Conservationists, tribes lobby for national monument in area of Spirit Mountain

Conservationists, tribes lobby for national monument in area of Spirit Mountain

As published by Mohave Valley Daily News on September 8, 2020 by The Associated Press

RENO, Nev. (AP) — Local tribes and national conservation groups are lobbying to establish a fourth national monument in southern Nevada that would preserve Indigenous cultural sites and critical environmental habitat.

The proposed Avi Kwa Ame National Monument would protect nearly 600 square miles east of the Mojave Desert in southern Clark County.

The Wilderness Society, the National Parks Conservation Association and local tribes are working together to achieve the land designation, according to the Reno Gazette Journal.

“I call this the crossroads of the America West. Almost everything that happened in westward expansion happened in this landscape,” said Alan O’Neill, an advisor to the National Parks Conservation Association and former superintendent of the Lake Mead National Recreation Area.

Avi Kwa Ame is Mojave for “Spirit Mountain.” The mountain and surrounding area are sacred to multiple Native American tribes, including Yuman-speaking tribes, Hopi and Chemehuevi Paiute.

Sprit Mountain is the Yuman tribes’ spiritual birthplace and figures prominently within their ideology. The Hopi and Chemehuevi also consider the mountain a sacred site.

“This is a place where our god lives,” said Linda Otero, director of the Aha Makav Cultural Society and former council member Fort Mojave tribe. “It touches our lives in every which way.”

In 1999, Spirit Mountain and 75 square miles surrounding the mountain were listed on the National Register of Historic Places as a Traditional Cultural Property. At the time, it was the largest traditional cultural property in the country. But, the designation only included the mountain, not surrounding landscapes.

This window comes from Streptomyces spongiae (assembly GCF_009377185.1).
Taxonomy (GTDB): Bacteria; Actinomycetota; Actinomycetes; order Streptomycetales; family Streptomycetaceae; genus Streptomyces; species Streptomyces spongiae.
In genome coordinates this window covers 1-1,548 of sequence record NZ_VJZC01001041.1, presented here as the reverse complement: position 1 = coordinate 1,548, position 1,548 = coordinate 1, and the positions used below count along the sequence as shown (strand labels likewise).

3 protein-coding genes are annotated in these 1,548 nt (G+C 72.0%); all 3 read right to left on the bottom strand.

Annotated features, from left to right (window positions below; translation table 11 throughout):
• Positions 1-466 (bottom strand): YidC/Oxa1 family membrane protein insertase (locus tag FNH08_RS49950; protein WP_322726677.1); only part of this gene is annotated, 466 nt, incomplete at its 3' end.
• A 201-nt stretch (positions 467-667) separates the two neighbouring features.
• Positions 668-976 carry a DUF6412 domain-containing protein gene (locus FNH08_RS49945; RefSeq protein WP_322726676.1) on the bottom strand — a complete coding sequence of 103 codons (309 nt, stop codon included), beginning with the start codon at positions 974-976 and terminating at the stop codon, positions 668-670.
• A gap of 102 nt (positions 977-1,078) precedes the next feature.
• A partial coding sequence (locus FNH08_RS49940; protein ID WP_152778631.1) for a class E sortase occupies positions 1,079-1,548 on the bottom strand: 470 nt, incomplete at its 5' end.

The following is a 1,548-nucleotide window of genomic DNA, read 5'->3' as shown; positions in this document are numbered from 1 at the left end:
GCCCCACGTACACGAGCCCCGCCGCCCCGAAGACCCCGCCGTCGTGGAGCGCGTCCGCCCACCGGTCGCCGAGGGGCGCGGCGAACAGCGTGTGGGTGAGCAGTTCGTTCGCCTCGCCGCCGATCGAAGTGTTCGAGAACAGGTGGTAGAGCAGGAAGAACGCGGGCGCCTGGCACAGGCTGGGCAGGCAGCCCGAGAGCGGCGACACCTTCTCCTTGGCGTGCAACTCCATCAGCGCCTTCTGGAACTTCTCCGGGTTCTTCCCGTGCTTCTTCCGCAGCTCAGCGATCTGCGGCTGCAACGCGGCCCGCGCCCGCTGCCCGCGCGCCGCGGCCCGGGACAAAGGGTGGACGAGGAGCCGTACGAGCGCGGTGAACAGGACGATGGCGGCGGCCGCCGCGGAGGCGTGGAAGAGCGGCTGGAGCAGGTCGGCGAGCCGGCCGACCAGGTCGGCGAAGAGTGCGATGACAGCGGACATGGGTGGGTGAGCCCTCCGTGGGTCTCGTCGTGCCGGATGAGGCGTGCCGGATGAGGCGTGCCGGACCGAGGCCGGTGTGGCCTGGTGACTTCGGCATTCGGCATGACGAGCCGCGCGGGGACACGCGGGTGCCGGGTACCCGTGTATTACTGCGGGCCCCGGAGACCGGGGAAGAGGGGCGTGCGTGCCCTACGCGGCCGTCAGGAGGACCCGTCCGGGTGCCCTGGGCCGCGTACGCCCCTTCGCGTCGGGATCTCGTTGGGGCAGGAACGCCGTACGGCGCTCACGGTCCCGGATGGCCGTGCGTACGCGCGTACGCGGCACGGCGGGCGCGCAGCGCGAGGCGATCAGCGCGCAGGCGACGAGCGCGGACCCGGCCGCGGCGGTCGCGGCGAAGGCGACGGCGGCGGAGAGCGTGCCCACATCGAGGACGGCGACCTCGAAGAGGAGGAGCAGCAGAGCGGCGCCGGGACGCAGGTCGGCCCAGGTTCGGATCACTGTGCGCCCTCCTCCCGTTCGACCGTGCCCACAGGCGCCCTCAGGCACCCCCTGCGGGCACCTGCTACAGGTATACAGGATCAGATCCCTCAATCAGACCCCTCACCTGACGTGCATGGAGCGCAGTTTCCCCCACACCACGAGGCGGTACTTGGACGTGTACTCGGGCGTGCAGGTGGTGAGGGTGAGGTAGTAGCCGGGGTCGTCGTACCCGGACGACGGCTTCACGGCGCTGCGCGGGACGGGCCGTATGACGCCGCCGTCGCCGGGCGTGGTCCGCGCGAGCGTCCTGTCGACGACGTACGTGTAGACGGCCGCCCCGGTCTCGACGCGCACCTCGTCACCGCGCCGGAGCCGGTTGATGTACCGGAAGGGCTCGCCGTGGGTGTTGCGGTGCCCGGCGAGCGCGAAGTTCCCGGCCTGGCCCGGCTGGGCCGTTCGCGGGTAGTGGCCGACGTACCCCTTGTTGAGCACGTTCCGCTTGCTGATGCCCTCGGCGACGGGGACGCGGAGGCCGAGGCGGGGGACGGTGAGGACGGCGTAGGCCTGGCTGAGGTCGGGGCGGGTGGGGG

Since then, two wind projects have threatened the area, and sprawl from Las Vegas continues to creep toward the mountain.

Both wind projects were tabled. But “rather than wait for the next bad project, we decided to be more proactive,” O’Neil said.

Democratic Sen. Catherine Cortez Masto and other state politicians plan to include the property as part of the Southern Nevada Economic Development and Conservation Act lands bill. The draft version of the bill expands Clark County’s development boundaries by more than 65 square miles but balances it by creating 480 square miles of new wilderness area.

The designation would connect the Mojave National Preserve, Castle Mountains and Mojave Tails national monuments, Dead Mountains Wilderness Area, Lake Mead National Recreation Area and the Colorado Plateau. Managed by the Bureau of Land Management and Bureau of Reclamation, it includes the South McCullough Wilderness Area and the Wee Thump Joshua Tree Wilderness Area.

The land includes natural springs and petroglyphs and critical habitat for desert tortoise and golden and bald eagles. It serves as a migratory corridor for desert bighorn sheep.

The property is also home to the oldest and largest Joshua trees in the world, some more than 900 years old.

It also houses the historic Mojave Trail, a 138-mile (222-kilometer) stretch located in the southernmost part of the area used by Mojave and other Native peoples to transport goods with the Chumash and other coastal tribes, and Fort Piute, a former military outpost along the road.

In the mid-20th century, Hollywood stars Rex Bell and Clara Bow constructed the Walking Box Ranch seven miles west of Searchlight, also located on the proposed monument land. Bell starred in western films such as “The Cowboy Kid” and “Tombstone” and served as the state’s lieutenant governor from 1955 until his death in 1962.

The ranch is a large Spanish Colonial Revival style home that also includes a large cactus garden and outbuildings. The ranch was a hangout for Hollywood stars such as Clark Gable, Carole Lombard, Errol Flynn, and John Wayne and was added to the National Register of Historic Places in 2009.

“We’re excited,” O’Neill said. “We can protect both the cultural and natural landscape all in one.”

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